Mumyoi is the name of the clay containing iron oxide produced in the neighbourhood of the Sado gold and silver mine. Mumyoi-yaki, or Mumyoi ware, is a type of ceramic made by firing clay creations at a high temperature. It is extremely solid, and produces a clear, metallic sound when flicked with a finger. The more it's used, the more it glows.
The craft of Mumyoi ware features a unique process: The surfaces of the half-dried objects are pressed with a spatula so they are strengthend and become smoother. This process is called "nama-migaki" (literally: raw polishing). The surfaces are polished again with sand (sand polishing) after firing.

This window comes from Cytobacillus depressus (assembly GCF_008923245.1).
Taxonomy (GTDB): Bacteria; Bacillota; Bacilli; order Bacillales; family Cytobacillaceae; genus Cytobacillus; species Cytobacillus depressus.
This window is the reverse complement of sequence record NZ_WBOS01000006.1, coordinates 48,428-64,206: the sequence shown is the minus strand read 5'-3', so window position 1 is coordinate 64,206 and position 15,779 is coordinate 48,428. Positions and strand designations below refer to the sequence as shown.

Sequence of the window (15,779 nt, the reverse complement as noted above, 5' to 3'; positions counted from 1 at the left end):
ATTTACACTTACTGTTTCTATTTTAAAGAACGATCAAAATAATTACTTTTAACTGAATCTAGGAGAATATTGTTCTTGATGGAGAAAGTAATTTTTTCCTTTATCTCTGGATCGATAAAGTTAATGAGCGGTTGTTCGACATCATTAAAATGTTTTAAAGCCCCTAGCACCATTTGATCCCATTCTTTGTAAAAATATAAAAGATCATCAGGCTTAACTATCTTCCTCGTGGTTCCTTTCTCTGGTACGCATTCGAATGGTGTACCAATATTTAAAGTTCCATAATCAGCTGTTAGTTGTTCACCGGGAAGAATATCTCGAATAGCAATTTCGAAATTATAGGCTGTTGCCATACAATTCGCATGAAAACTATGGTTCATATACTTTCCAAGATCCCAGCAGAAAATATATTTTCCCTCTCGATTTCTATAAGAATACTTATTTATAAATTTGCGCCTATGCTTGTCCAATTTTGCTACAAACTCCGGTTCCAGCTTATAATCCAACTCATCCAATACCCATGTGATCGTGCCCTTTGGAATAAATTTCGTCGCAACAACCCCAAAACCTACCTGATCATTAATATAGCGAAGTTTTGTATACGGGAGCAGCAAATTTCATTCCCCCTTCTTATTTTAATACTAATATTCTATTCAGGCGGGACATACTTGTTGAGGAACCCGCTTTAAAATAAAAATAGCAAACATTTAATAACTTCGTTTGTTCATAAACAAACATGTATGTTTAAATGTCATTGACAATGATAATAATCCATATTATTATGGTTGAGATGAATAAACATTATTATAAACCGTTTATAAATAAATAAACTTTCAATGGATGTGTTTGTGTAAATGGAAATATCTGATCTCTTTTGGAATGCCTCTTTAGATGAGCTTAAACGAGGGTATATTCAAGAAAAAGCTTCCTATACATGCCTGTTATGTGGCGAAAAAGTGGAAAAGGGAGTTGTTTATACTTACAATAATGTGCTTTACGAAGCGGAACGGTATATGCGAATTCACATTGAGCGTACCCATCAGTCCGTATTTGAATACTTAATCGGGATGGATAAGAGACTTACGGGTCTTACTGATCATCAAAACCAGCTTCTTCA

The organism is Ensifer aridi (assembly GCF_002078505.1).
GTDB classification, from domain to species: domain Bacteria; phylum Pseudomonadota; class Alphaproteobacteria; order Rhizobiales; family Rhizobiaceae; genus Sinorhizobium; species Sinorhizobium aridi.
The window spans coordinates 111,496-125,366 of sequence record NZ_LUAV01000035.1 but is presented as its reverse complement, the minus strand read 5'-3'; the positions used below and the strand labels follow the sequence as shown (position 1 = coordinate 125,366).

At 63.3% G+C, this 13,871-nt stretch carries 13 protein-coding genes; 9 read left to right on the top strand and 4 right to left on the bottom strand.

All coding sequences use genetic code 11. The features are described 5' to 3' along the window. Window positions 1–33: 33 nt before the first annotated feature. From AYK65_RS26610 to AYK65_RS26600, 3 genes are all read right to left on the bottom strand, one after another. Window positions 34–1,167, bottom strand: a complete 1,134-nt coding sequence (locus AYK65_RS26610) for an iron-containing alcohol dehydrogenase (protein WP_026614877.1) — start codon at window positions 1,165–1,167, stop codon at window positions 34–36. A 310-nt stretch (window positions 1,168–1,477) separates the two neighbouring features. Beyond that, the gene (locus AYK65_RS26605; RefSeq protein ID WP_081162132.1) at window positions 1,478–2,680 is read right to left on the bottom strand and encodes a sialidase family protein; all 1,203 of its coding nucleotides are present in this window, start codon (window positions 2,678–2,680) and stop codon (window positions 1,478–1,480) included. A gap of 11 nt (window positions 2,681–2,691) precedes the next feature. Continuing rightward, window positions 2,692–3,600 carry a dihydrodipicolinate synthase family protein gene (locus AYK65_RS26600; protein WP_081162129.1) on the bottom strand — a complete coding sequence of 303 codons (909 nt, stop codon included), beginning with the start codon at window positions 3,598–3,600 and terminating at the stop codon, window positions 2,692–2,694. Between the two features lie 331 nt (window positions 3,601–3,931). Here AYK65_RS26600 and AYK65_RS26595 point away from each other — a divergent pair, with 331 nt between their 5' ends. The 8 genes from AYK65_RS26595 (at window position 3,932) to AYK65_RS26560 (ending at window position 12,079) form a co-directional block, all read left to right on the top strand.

After being put through a 200-mesh sieve* in water, the clay becomes tiny fine particles, which shrink by 30 per cent when fired. This is why the ware is extremely solid, and produces a clear, metallic sound when flicked with a finger, and why the more it's used, the more it glows.
The Mumyoi clay is thought to have medicinal properties, and is beneficial to relieve palsy, stomach and bowel disorders, burns and to help stop bleeding.
At this workshop, we pursue expressions of traditional Mumyoi ware styles, as well as the beauty of colour variations that are achieved with the climbing kiln, and glazes made by mixing natural rocks from Sado and wood charcoal. Mumyoi ware attracts people's attention because it can enhance the taste of drinks, such as tea, sake, beer and coffee.
*This process is called "suihi," or water filteration. By filtering the clay particles, sand and impurities are removed.